Tuesday, January 4, 2011

Lesson 2 : ISO and Shutter Speed

Full PDF of this lesson can be found here.

ISO, or film speed, is really just a setting to determine how quickly an image will be captured by either the film or digital sensor. The higher the ISO, the quicker the image will be captured and the less light that is required. The lower the ISO, the longer it takes for the image to be captured and the more light you will need.

general rule of thumb:

100 - 200 sunny and outdoors

400 in the shade, overcast, indoors with good light

800 - 1600 indoors, low light conditions, sports or action

Shutter Speed
After you’ve considered your ISO it’s time to think about shutter speed.
Your shutter speed is how quickly the shutter, or the little door that opens in front of your film or image sensor, operates. It can range from several seconds (or minutes on the Bulb setting) to 1/1600 of a second or faster. It might help to visualize your shutter literally as a door, with your shutter speed controlling how fast or how slow the door opens and closes. A faster shutter speed will freeze action whereas a slower shutter speed can create a blurred effect (or can just be downright blurry.) When you set your shutter speed on your camera, you’ll see numbers like 60, 120, 250, 1000 and so on. These actually represent 1/60th of a second, 1/120th of a second and so on. So the higher the bottom number on the fraction, the faster the shutter speed. The smaller the number, the slower the shutter speed. You will also see shutter speeds for seconds, indicated by inch marks ("). For example, if the display says 1"5, that indicates a shutter speed of 1½ seconds. If the display says 30", the shutter will be open for 30 seconds.

general rule of thumb:

use a tripod or flat surface to steady your hand for anything 1/50th or under

if you are handholding, use a minimum of 1/60th. Hold your breath while taking the photo to reduce camera shake.

fast moving objects require at least 1/1000 to freeze the action.

Weekly Challenge: Kitchen Sink Test

Set your camera to Shutter Speed Priority (S or TV mode). If you are inside, set the ISO between 1000 - 1600.

1. Find your kitchen sink (that shouldn’t be too hard.)
2. Now locate an object that is going to obstruct the water flowing from the faucet, like a cup. Place it below the running water.
3. Set your shutter speed to 1/80th of a second (indicated by the number 80.) Turn on the water and take the picture.
4. Now set your shutter really high (around 1/1000 of a second or higher) and take the photo again.
***Bonus points: Grab your tripod and set up your shot again using a really slow shutter speed, such as half a second, indicated as 0"5, or 1 second, indicated as 1". What effect does that give you? In what situations can you use this effect?****

Monday, January 3, 2011

Aperture results





And mine:






Monday, December 6, 2010

We're up and running! Week 1

Hi ladies! I am so excited to do this. These lessons that Amy sent me back when I first got my camera helped so much. I'm thinking that I wll post a lesson each week and when everyone completes them you can send me your photos and I will post at the end of the week right before we start another lesson. How does that sound?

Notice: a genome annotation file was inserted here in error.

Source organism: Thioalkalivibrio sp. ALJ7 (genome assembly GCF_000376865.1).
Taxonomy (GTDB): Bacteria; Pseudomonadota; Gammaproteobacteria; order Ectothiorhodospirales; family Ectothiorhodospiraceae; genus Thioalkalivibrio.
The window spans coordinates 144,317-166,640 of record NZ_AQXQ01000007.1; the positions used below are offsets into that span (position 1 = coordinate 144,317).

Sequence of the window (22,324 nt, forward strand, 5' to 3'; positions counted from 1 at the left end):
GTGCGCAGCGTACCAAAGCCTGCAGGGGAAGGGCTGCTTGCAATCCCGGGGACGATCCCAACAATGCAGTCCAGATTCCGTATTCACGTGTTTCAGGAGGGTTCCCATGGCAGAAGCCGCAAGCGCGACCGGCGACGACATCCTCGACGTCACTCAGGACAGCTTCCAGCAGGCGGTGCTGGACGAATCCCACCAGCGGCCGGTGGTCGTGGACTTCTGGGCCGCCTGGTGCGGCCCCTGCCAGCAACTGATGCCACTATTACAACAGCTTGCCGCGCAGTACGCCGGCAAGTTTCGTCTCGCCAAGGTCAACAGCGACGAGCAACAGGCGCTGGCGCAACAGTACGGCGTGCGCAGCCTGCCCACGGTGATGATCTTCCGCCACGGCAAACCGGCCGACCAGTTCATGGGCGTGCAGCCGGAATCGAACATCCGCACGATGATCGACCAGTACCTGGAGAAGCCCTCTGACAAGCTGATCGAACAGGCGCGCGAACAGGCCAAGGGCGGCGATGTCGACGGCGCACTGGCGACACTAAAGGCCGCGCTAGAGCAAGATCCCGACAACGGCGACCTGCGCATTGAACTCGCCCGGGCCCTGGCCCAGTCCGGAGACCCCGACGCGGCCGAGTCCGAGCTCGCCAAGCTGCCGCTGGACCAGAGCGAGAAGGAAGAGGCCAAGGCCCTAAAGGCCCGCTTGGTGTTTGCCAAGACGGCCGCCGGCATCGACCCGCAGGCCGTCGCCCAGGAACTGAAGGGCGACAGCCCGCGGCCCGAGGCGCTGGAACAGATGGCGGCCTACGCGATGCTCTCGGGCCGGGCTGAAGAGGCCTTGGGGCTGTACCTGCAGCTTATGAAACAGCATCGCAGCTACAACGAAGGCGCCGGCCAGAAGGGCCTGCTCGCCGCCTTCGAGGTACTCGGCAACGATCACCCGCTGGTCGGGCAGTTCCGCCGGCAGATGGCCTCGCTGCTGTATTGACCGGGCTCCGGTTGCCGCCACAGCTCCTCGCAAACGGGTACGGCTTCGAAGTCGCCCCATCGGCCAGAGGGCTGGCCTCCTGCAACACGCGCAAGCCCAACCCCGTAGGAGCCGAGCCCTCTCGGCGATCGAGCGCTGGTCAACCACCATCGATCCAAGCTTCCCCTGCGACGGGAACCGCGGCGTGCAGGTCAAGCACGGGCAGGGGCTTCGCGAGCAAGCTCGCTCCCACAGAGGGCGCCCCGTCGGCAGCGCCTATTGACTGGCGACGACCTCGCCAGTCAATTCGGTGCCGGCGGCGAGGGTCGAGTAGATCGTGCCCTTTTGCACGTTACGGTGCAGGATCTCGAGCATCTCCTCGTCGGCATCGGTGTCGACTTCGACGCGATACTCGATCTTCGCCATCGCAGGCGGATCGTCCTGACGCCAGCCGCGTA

If you have flickr or use another photo-sharing website, leave a comment with a link to you photo(s) or you can just e-mail them to me and I can post throught my own flickr. I'm totally open to other suggestions too!

All of the lessons can be found here in PDF form: http://sites.google.com/site/biowbiow002/twopeas_12week

I'm just going to copy and paste...

And now here is lesson 1: Aperture

One of the most necessary but often times least understood parts of photography is Aperture. The size of the aperture, or f/stop, of a lens determines how much of your photograph is infocus. Generally, when you hear someone talk about f/stop, they are referring to aperture -- the terms are often used interchangeably. The f/stop on a lens can go from 1.2 to 22 or sometimes higher. (It’s not really important to this class for you to understand the mathmatical basis for these numbers, but instead to understand what they mean to your photography.)F/stops can be confusing at first. The f/stop numbers refer to how open or closed the aperture on the lens is. The wider the opening of the lens, the greater the amount of light that enters your camera at one time – which means that when your aperture is wide open your focus will be shallower and fewer things in your photo will be in focus. The smaller the opening on the lens, the smaller the amount of light that is allowed to enter your camera at one time – which means your focus is deeper and more of your photo will be in focus.The confusion for most people arrives when you try and put the f/stop number with these scenarios. In terms of aperture openings, f/1.4 would be a wide-open aperture on most high-end lenses, whereas f/22 would be a virtually closed aperture.Basically, when you use a low f/stop, less of your photo will be in focus. When you use a higher f/stop, MORE of your photo will be in focus.


set the camera on aperture priority (A or A/V mode). find a fixed object set away from a backdrop and take the same photo 3x.

photo1: choose the lowest fstop your camera allows (f1.8 with most fixed primes. f3.5 for most kit lenses. may vary depending on your lens). compose and focus on your object.

photo2: take the same photo, but select f/8. compose and refocus on the same point of your object.

photo3: choose the highest fstop your camera allows (usually f22). compose and refocus on the same point of your object.